Table of Contents

Capturing Regulatory Reality: Stigler's The Theory of Economic Regulation

Christopher Carrigan, George Washington University - Trachtenberg School of Public Policy and Public Administration
Cary Coglianese, University of Pennsylvania Law School

Bush Encroachment Mapping for Africa: Multi-Scale Analysis with Remote Sensing and GIS

Valerie Graw, University of Bonn - Center for Development Research (ZEF)
Carsten Oldenburg, University of Bonn - Center for Development Research (ZEF)
Olena Dubovyk, University of Bonn - Center for Development Research (ZEF)

Re-Imagining Indigenous Peoples’ Role in Natural Resource Development Decision-Making: Implementing Free, Prior and Informed Consent in Canada Through Indigenous Legal Traditions

Grace Nosek, Independent

Evaluating Instream Flow Programs: Innovative Approaches and Persistent Challenges in the Western United States

Adell L. Amos, University of Oregon, School of Law
Christopher R. Swensen, University of Oregon - School of Law


ENVIRONMENTAL LAW & POLICY eJOURNAL

"Capturing Regulatory Reality: Stigler's The Theory of Economic Regulation" Free Download
U of Penn, Inst for Law & Econ Research Paper No. 16-15

CHRISTOPHER CARRIGAN, George Washington University - Trachtenberg School of Public Policy and Public Administration
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CARY COGLIANESE, University of Pennsylvania Law School
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This paper offers a retrospective assessment of economist George Stigler’s classic article, The Theory of Economic Regulation. Stigler argued that regulation is a product that, just like any other product, is produced in a market, and that it can be acquired from the governmental “marketplace? by business firms to serve their private interests and create barriers to entry for potential competitors. He challenged the idea that regulation arises solely to serve the public interest and demonstrated that important political advantages held by businesses can contribute to industry capture of the regulatory process. Although his argument was largely based on the theoretical framework he developed, Stigler also illustrated his insights with empirical evidence from state-level regulatory schemes, including trucking regulation and occupational licensing. In this paper, we re-examine Stigler’s argument and analysis more than forty years later. Despite the great value of Stigler’s work in illuminating the problem of regulatory capture, his influential article nevertheless did exaggerate the power of business over regulators, as he suggested the existence of nearly an iron law of business control that clearly does not exist. He also confusingly conflated elected legislators with more independent agency bureaucrats, failed to rule out the public interest theory of regulation, and relied in part on unrealistic assumptions about the political economy of regulation. Notwithstanding these shortcomings, Stigler’s ground-breaking theory holds enduring value to both scholars and policymakers, and his innovative use of economic principles and empirical analysis provides a much-needed template for the further study of regulation and regulatory institutions even today.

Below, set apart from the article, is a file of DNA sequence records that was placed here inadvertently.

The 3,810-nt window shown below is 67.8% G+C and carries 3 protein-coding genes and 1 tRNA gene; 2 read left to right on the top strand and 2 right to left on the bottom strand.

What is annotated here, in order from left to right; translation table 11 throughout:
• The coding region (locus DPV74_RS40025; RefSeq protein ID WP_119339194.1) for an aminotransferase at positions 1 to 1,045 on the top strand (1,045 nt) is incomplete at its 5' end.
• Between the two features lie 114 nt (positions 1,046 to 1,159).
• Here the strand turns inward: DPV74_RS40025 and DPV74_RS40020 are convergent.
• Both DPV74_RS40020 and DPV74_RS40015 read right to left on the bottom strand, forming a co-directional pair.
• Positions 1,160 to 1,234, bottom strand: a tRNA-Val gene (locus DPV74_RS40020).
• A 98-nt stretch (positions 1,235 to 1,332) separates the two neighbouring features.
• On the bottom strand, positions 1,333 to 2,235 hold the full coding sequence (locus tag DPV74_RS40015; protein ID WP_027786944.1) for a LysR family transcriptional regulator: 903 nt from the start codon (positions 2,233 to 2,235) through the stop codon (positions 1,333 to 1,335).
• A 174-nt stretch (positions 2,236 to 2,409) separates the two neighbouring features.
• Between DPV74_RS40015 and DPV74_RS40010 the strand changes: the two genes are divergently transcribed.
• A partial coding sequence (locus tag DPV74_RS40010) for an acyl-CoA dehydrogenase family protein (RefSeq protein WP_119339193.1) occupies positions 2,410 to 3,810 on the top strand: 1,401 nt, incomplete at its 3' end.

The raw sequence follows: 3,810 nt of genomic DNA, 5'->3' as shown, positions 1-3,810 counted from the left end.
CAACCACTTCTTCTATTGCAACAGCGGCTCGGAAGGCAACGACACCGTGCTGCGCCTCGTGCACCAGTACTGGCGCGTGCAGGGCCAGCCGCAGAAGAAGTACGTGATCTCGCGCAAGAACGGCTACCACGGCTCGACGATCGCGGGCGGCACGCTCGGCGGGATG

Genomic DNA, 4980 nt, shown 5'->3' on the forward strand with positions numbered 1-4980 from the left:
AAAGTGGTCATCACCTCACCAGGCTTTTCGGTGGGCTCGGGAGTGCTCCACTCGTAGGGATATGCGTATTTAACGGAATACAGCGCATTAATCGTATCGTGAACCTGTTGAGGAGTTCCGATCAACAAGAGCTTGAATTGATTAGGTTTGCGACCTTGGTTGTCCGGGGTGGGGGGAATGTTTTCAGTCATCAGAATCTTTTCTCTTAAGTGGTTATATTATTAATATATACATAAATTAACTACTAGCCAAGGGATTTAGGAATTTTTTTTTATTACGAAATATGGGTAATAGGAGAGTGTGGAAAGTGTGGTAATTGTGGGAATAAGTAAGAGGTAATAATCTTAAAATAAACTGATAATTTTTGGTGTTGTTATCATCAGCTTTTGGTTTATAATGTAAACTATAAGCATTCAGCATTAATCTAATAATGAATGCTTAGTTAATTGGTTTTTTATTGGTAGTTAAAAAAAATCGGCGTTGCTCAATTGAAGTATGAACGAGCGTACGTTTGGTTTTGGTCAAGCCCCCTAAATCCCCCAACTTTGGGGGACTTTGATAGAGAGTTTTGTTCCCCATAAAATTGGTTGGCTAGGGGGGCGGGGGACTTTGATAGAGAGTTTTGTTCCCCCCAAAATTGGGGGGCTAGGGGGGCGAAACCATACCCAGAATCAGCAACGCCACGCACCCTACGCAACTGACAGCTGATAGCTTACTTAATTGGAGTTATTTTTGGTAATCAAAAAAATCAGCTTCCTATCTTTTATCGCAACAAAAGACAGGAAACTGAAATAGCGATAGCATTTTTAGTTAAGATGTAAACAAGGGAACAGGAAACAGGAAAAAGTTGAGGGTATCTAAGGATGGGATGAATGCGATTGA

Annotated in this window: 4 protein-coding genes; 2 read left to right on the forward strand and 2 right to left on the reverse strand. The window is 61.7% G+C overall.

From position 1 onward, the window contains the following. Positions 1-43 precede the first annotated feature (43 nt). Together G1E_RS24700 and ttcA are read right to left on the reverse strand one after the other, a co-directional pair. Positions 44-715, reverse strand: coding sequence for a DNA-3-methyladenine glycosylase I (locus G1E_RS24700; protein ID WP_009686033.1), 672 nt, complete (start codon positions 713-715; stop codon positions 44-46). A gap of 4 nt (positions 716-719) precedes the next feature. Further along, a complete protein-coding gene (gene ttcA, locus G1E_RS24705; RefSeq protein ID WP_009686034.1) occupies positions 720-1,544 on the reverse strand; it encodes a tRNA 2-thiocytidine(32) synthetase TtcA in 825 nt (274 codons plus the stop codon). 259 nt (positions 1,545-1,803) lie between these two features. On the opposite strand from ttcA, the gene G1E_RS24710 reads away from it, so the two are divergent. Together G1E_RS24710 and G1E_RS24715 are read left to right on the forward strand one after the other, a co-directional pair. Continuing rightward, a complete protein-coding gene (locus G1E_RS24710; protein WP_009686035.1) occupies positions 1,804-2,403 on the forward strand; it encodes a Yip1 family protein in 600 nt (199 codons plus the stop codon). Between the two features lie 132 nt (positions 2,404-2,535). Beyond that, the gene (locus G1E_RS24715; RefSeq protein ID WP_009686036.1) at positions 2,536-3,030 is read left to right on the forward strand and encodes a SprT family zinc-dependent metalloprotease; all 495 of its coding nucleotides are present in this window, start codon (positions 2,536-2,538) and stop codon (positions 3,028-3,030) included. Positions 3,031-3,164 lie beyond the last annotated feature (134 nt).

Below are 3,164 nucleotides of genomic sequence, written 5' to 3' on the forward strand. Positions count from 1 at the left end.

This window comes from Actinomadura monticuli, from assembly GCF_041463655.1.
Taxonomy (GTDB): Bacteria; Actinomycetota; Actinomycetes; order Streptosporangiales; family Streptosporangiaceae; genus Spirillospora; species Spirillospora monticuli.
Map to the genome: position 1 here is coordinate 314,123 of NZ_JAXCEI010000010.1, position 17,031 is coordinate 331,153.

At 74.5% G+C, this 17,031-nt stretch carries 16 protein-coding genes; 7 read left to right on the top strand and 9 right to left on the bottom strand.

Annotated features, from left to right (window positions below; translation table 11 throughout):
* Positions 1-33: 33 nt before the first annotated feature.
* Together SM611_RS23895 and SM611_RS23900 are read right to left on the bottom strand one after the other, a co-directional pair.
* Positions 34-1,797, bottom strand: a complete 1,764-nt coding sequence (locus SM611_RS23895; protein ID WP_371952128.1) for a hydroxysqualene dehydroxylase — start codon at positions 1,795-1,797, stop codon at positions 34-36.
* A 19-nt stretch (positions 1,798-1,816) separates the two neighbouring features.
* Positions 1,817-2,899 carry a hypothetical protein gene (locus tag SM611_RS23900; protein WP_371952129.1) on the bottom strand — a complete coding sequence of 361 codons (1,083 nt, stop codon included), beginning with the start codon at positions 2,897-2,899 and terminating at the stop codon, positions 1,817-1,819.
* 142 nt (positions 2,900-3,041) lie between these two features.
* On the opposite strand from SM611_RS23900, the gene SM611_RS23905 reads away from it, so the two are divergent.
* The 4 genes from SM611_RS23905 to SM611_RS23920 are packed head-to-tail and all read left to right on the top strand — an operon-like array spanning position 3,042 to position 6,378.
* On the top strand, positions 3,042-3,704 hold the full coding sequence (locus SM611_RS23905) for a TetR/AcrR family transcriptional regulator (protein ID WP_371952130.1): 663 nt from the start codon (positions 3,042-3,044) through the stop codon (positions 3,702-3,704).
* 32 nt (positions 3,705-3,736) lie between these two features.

"Bush Encroachment Mapping for Africa: Multi-Scale Analysis with Remote Sensing and GIS" Free Download
ZEF - Center for Development Research University of Bonn, Discussion Paper No. 218

VALERIE GRAW, University of Bonn - Center for Development Research (ZEF)
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CARSTEN OLDENBURG, University of Bonn - Center for Development Research (ZEF)
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OLENA DUBOVYK, University of Bonn - Center for Development Research (ZEF)